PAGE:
photo via Getty Images
I can’t help but be extremely sad over the loss of Ted Kennedy. I’m going to Boston in three weeks and he won’t be there. My whole life he’s been there, and now he isn’t. His spirit is, of course, in all the work that he’s done in 47 years in the Senate.
For me his loss is bringing up many of my childhood memories: His brother JFK when I was in Mrs. Silvera’s class in Lockhurst Drive Elementary. His brother Bobby when I was in Hale Junior High. Martin Luther King at the same time. My father when I was 17. It feels like we’ve lost America’s uncle, not just the family’s. We’ve lost the man who has fought for the rights of labor, the disenfranchised, and those who have been discriminated against.
Yes, he was wise to bestow his blessings and grace upon our current president, to be sure his legacy is honored in the healthcare work that is being done today, for tomorrow. Socialist? Hardly. Giving all Americans the right to decent healthcare? Providing an expectation of a decent quality of life? Priceless. Yet everybody wants to hang the pricetag out for battering and bruising. How do you put a pricetag on humanity?
What are you thoughts on the world without Ted Kennedy?
I chose this photo this week because the story seemed to be more about President Clinton’s trip to see ailing Kim Jong Il (he has pancreatic cancer and had a stroke a year ago) than it was about returning the “convicted,” then pardoned journalists, Laura Ling and Euna Lee of Comment TV. Apparently months of backroom dealing at the White House made this all happen so easily as Clinton was the person the ill Il wanted—and needed—to give his friendless country a positive spin.
With no announcement, Clinton arrived in North Korean in an unmarked plane, yet is greeted with diplomacy and flowers, meets with Il, and brings the women home. (So many opportunities here for bad jokes, I’ll leave them to you.) But having a former president play Dudley Do-Right elevated this medium-hot story to another level.
Ling and Lee had been arrested for illegally entering the country, and convicted of it, but insiders on NPR and other news outlets say Korea never planned on really keeping them locked up, as all things are politics in Korea. This was not a raid on Entebbe. This was political maneuvering at the highest levels—Korea needs friends and we don’t take kindly to having our journalists or citizens jailed. Just what all the talk was about while Clinton visited, as the White House says he not there to negotiate government deals, is yet to be revealed. What do you think? Should Clinton have gone? Did Il get the attention he wanted? Is that ok?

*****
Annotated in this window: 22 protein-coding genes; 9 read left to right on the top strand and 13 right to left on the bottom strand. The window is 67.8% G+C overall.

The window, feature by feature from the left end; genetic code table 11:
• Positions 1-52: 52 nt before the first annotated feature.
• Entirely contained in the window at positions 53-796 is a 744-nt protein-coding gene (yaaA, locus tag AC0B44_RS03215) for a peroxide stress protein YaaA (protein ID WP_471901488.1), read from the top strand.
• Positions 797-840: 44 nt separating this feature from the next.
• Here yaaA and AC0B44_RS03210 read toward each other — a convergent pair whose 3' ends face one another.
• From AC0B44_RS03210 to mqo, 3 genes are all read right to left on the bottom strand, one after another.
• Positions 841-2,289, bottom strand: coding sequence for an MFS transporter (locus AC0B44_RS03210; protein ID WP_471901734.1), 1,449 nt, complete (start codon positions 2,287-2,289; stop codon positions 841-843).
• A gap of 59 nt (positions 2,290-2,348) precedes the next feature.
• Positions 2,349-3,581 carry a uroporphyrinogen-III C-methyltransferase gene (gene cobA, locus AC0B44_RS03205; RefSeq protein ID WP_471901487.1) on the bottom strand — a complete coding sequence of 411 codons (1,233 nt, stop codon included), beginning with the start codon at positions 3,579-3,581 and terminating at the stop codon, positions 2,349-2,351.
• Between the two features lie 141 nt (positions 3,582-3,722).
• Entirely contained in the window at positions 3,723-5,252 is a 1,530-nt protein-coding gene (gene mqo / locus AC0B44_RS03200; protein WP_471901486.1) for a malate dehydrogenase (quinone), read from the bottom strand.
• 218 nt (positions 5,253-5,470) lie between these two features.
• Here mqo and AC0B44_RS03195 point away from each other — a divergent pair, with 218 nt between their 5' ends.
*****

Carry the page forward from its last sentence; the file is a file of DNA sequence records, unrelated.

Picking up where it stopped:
Thank Allah for Twitter & cell phones with cameras!
Posted by Trisha June 23, 09 12:01 AM
I saw this Twitter post, one of more than 2000, on the boston.com site when looking through coverage of the Iranian elections. It seems to sum up the power of a photograph, especially when taken during an attempted revolution. If politics is about power, then a photograph taken about the struggle for power, is at the very least an historical document. And it just may be powerful enough to change the course of history.
WASHINGTON (CNN) — Images of Iran’s crackdown on street protests have “moved” President Obama, his spokesman said. What images have moved you lately? Especially images involving politics, freedom, personal expression, war? Photo sites are proliferating at an unprecedented pace. Are you overwhelmed? Excited? Can’t wait to have one of your own photos included in coverage of hot topics?
by Mario Tama (Getty Images)
What’s your definition of politics? There are five accepted definitions from Miriam-Webster, but 1 and 5 seem to be the intent of what this blog will feature:
1 a: the art or science of government
b: the art or science concerned with guiding or influencing governmental policy
c: the art or science concerned with winning and holding control over a government
5 a: the total complex of relations between people living in society
b: relations or conduct in a particular area of experience especially as seen or dealt with from a political point of view.
We’ll talk about current and past images that represent some aspect of politics, how those images are being used, revisited, and transmitted, where they’re being sent to and seen, their impact, the process of taking them, plus give you the opportunity to post your own.
My photo of choice this week is a picture of other pictures—of Neda, the woman protestor killed in Iran—on display at an Amnesty International protest in New York. Doesn’t that capture the global nature of the power of photography?